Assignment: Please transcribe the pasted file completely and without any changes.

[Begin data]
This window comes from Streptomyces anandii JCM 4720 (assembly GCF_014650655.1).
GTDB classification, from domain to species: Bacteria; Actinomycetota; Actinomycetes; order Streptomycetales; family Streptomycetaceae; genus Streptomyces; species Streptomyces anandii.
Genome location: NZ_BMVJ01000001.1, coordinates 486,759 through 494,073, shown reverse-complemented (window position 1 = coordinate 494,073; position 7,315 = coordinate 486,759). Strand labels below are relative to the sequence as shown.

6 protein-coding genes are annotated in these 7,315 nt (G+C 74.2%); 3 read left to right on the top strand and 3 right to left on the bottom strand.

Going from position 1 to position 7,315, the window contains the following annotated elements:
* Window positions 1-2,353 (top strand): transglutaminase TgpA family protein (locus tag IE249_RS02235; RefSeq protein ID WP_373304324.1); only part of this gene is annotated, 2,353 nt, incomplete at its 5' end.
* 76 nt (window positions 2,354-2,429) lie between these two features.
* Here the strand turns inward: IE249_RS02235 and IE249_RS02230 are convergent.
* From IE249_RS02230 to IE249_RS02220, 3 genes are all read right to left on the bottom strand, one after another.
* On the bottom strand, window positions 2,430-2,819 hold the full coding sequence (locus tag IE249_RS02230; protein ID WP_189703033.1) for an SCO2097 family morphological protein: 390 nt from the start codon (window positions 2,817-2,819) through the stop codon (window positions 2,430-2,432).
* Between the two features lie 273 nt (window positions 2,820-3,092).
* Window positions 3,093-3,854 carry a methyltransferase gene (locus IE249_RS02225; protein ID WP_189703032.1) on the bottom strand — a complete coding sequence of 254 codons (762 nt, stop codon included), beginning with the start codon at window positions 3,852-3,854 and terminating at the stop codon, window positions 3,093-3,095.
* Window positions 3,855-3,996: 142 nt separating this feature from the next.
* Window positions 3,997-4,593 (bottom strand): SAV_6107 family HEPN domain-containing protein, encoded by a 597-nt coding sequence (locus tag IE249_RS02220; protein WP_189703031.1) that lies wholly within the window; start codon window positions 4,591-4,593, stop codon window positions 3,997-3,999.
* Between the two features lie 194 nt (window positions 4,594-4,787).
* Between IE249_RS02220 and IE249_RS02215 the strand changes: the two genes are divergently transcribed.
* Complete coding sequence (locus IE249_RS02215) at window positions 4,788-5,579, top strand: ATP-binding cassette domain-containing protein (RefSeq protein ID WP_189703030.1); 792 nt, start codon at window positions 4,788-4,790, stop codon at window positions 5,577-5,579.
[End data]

This window comes from Streptomyces anandii JCM 4720 (assembly GCF_014650655.1).
GTDB classification, from domain to species: Bacteria; Actinomycetota; Actinomycetes; order Streptomycetales; family Streptomycetaceae; genus Streptomyces; species Streptomyces anandii.
Genome location: NZ_BMVJ01000001.1, coordinates 486,759 through 494,073, shown reverse-complemented (window position 1 = coordinate 494,073; position 7,315 = coordinate 486,759). Strand labels below are relative to the sequence as shown.

6 protein-coding genes are annotated in these 7,315 nt (G+C 74.2%); 3 read left to right on the top strand and 3 right to left on the bottom strand.

Going from position 1 to position 7,315, the window contains the following annotated elements:
* Window positions 1-2,353 (top strand): transglutaminase TgpA family protein (locus tag IE249_RS02235; RefSeq protein ID WP_373304324.1); only part of this gene is annotated, 2,353 nt, incomplete at its 5' end.
* 76 nt (window positions 2,354-2,429) lie between these two features.
* Here the strand turns inward: IE249_RS02235 and IE249_RS02230 are convergent.
* From IE249_RS02230 to IE249_RS02220, 3 genes are all read right to left on the bottom strand, one after another.
* On the bottom strand, window positions 2,430-2,819 hold the full coding sequence (locus tag IE249_RS02230; protein ID WP_189703033.1) for an SCO2097 family morphological protein: 390 nt from the start codon (window positions 2,817-2,819) through the stop codon (window positions 2,430-2,432).
* Between the two features lie 273 nt (window positions 2,820-3,092).
* Window positions 3,093-3,854 carry a methyltransferase gene (locus IE249_RS02225; protein ID WP_189703032.1) on the bottom strand — a complete coding sequence of 254 codons (762 nt, stop codon included), beginning with the start codon at window positions 3,852-3,854 and terminating at the stop codon, window positions 3,093-3,095.
* Window positions 3,855-3,996: 142 nt separating this feature from the next.
* Window positions 3,997-4,593 (bottom strand): SAV_6107 family HEPN domain-containing protein, encoded by a 597-nt coding sequence (locus tag IE249_RS02220; protein WP_189703031.1) that lies wholly within the window; start codon window positions 4,591-4,593, stop codon window positions 3,997-3,999.
* Between the two features lie 194 nt (window positions 4,594-4,787).
* Between IE249_RS02220 and IE249_RS02215 the strand changes: the two genes are divergently transcribed.
* Complete coding sequence (locus IE249_RS02215) at window positions 4,788-5,579, top strand: ATP-binding cassette domain-containing protein (RefSeq protein ID WP_189703030.1); 792 nt, start codon at window positions 4,788-4,790, stop codon at window positions 5,577-5,579.